Thailand’s relationship with weed is one of highs and lows. The drug has long been used in traditional Thai medicine and cooking, but the possession, sale and use of cannabis was criminalised in 1934. However, that didn’t stop American troops who were stationed, or enjoying rest and recreation, in Thailand during the Vietnam war from developing a taste for the country’s infamous, indigenous strain – “dense, seedless, stronger than a bull elephant”, as per pot publication High Times. Those GIs helped its appeal to spread internationally; the word “bong” is said to have emerged from the Thai “baung”, which means a cylindrical wooden tube, via Vietnam veterans.
By the 1980s, Thailand had become one of the leading exporters of the plant, much to the chagrin of the United States, which eventually convinced the Southeast Asian nation to join its campaign against cannabis, effectively ending the illegal trade between the two countries (but turning Thai drug users onto methamphetamines; 177,847 people sought treatment for meth use in 2017, compared with 14,616 for marijuana, according to the United Nations Office on Drugs and Crime).
In 2016, then justice minister Paiboon Koomchaya declared the war on drugs lost and attitudes shifted, leading to the legalisation of marijuana for medical use last December, a landmark development that “could see the country return to its green glory days”, according to Vice magazine, and might influence drug policy across the region. “Thai cannabis will soon be the global industry’s profit leader, like Swiss watches or Apple smartphones,” Jim Plamondon, vice-president of marketing at the Chiang Mai-based Thai Cannabis Corporation, told Vice.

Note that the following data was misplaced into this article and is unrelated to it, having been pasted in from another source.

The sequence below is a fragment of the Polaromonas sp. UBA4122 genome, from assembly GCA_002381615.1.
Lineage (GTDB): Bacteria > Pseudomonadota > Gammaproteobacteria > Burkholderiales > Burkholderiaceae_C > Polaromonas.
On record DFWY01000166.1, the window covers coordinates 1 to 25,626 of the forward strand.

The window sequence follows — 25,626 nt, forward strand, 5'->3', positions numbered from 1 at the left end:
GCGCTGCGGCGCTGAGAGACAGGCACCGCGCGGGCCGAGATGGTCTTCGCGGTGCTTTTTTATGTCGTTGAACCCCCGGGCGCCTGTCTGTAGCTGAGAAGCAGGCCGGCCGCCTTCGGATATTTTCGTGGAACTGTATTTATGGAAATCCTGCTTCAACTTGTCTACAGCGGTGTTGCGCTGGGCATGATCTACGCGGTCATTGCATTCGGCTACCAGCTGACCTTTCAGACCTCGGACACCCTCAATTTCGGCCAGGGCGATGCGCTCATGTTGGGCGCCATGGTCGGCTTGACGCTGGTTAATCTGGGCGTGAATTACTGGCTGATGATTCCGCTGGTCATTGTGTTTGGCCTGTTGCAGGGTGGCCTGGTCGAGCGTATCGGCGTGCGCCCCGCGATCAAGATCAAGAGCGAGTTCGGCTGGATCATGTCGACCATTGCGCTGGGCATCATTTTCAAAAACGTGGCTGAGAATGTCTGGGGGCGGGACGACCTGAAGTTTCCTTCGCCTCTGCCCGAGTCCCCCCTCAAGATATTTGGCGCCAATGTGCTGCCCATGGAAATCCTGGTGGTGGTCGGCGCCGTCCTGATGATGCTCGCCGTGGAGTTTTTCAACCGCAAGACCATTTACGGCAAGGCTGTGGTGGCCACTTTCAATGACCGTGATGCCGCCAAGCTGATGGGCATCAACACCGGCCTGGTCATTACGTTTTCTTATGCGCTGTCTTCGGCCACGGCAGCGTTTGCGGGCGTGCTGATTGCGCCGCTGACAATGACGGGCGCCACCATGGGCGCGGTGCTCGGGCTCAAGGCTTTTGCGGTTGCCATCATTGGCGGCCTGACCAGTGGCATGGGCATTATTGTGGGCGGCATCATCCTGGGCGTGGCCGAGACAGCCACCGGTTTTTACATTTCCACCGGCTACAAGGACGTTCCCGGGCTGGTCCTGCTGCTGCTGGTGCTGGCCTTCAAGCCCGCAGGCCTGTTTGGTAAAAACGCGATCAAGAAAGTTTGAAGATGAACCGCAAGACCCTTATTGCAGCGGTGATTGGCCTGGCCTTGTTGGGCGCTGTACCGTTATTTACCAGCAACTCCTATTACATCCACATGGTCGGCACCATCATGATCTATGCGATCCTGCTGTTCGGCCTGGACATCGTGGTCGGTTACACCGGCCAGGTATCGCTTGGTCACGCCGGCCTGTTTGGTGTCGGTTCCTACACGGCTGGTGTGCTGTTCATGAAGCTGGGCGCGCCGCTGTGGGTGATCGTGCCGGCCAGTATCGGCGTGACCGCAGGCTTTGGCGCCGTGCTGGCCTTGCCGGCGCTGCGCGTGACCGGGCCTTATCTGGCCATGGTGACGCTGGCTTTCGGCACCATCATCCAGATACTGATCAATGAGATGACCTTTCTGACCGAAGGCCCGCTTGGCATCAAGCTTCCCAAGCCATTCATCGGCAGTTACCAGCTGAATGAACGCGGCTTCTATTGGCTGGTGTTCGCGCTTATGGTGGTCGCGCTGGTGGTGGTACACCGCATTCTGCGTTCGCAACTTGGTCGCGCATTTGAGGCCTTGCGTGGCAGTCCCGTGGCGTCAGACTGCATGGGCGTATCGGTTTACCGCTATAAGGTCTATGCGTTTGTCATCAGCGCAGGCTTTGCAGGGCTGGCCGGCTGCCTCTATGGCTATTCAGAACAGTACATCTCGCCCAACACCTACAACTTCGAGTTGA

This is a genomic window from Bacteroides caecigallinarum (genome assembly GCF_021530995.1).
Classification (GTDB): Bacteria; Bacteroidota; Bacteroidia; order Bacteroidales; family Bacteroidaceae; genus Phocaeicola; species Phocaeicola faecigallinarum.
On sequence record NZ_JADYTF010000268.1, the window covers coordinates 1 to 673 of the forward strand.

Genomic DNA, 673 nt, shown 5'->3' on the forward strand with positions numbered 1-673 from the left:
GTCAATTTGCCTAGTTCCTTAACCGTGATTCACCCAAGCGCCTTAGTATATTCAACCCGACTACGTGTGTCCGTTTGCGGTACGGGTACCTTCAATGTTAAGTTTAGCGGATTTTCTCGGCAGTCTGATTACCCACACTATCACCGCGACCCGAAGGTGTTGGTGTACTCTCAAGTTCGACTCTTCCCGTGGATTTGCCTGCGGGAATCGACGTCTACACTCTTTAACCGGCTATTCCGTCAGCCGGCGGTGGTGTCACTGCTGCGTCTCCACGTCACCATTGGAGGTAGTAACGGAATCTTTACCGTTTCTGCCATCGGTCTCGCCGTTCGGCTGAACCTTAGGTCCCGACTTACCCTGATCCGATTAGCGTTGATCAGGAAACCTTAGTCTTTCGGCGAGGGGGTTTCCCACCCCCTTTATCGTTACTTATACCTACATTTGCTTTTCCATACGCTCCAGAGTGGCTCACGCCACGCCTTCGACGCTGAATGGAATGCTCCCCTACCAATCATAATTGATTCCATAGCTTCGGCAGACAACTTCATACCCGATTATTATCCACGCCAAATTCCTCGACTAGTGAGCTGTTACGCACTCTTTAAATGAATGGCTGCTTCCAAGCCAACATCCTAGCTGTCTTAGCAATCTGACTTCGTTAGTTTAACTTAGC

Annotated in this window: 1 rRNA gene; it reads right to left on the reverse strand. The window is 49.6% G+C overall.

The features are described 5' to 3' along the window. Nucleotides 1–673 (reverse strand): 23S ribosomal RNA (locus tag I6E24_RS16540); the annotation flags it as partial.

Thailand’s new tourism and sports minister, Pipat Ratchakitprakan, has high hopes for the economic benefits of weed tourism, too. “We would like to provide medical tour packages, such as detox, Thai massage and other wellness courses that use marijuana substances,” he said on his first day in office, in July, according to a Bangkok Post report. Yuthasak Supasorn, governor of the Tourism Authority of Thailand, seconded the minister, telling the newspaper that the agency was keen to promote medical marijuana to build “quality tourism”, meaning high-spending visitors from Europe and America, especially as arrivals from the country’s main source market, China, have fallen amid the Sino-US trade war.
Cannabis tourism is on the rise around the world. In American states such as Colorado and California, companies lead tours of dispensaries and growing facilities, and even organise weed-fuelled art jams and cannabis cooking classes. And the billion-dollar industry is expanding as destinations from Barcelona to Lisbon relax regulations.
Read the full article at Southern China Post Magazine: https://www.scmp.com/magazines/post-magazine/travel/article/3027640/cannabis-tourism-thailand-high-time-medical